A range of four day beds called ´Charpoy´ marries the skilled workmanship of Indian seamsters with Italian expertise in industrial production. ´Charpoy´, meaning four legs, is derived from the ubiquitous Indian stringed bed used to sleep on or lounge on.The ´Charpoy´ is made using cotton and silk mattresses embroidered with the ancient Indian dice game of ´Chaupar´. This game plays a pivotal role in the epic Mahabharata. It is said that Mughal emperor Akbar was also very fond of this game.
The textile techniques used for the ´Charpoy´ are local to the western state of Gujarat, known for its embroidery, applique and mirror work. Each piece has a completion date and the names of makers embroidered on it. This detailed hand work is contrasted with lacquered under-frames, CNC-mach¡ined in Manzano, a region of Italy that specialises in precision wood work.
Mahabharata side table
To accompany the ´Charpoy´ range, DL designed a Corian side table feat¡uring a miniature pain¡ting by Indra Sharma. This painting portrays a scene from the great Indian epic Mahabharata and features the game of Chaupar too.
Tools of inspiration pillows
The idea for ´Tools of Inspiration´ was presented during a collaboration with master textile crafts¡women in Ahmedabad. These women use very beautiful utilitarian tools like hand-forged scissors, thimbles, marking chalk, etc. DL thought of getting them to meticulously embroider their own tools on to a pillow. They extended this idea by creating artworks that represented the simple objects we use everyday. Some of these objects are anonymous design classics from around the world and other objects tell the story of everyday rituals. In all, there are nine different designs.
My Beautiful Backside for Moroso
´My Beautiful Backside´ is a seating colle¡ction launched by Moroso during Salone 2008 in Milan. Inspired by a miniature painting of an Indian princess in her palace sitting on the floor surrounded by multiples of cushions, ´My Beautiful Backside´ collection has a composition of floating cushions in celebratory colours and shapes. Oversize badges, used for buttons, are displayed on the cushion backs. This collection is upholstered using felt and wool, reminiscent of couture English suits. The wool fabric was embellished with graphics in silver and gold foiling, introducing an opulent, ostentatious Indian character.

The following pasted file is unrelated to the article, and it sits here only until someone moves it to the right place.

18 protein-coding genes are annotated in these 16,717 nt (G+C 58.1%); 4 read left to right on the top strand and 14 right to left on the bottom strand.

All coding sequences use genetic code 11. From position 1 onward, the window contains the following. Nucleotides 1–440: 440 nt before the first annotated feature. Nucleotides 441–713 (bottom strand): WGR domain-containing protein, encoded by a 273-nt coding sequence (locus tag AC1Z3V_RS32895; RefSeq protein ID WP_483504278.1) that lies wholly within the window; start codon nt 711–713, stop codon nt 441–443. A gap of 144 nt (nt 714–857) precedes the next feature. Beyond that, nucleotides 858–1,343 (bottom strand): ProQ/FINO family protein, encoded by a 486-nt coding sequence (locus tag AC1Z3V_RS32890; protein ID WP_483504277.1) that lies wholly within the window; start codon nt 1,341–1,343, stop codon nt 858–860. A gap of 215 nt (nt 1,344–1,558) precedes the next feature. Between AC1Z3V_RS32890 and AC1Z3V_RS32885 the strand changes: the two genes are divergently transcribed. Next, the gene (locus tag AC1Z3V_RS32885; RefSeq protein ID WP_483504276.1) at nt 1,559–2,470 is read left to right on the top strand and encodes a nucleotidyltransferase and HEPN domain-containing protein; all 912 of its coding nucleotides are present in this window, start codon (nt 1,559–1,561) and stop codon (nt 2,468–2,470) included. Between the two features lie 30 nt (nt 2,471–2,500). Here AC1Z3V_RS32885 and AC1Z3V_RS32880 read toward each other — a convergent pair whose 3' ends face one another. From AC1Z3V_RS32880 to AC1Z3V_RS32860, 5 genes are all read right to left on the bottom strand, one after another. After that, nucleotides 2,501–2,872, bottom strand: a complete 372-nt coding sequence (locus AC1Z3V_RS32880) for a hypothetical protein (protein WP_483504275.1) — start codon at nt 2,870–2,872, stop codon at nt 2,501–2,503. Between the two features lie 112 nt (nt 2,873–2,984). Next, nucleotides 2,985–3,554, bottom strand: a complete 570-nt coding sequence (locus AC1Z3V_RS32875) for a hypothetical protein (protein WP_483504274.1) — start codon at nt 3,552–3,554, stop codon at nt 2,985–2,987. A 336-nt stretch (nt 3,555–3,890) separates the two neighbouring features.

You clearly have an Indian connection. How deeply rooted is it?
Nipa´s approach to design and the material environment is naturally rooted to her Indian upbringing; she unconciously brings an Indian cultural sensibility to our design practice.
What about India inspires you the most?
The plurality and complexity of the culture and the inherent contradictions in all aspects of Indian life. The sensual everyday rituals and the celebratory and joyful approach to life.
Which is your favourite India-inspired line of furniture?
Charpoy and My Beautiful Backside sofa, both for Moroso, have a strong Indian influence. Whereas, the Charpoy combines storytelling with fine Indian hand craftmanship and Italian industrial precision. My Beautiful Backside sofa is inspired from an Indian miniature painting.
Are there any Indian architects or designers whose work you admire?
Bijoy Jain´s architecture and Sooni Taraporewala´s photographs of the Parsi community.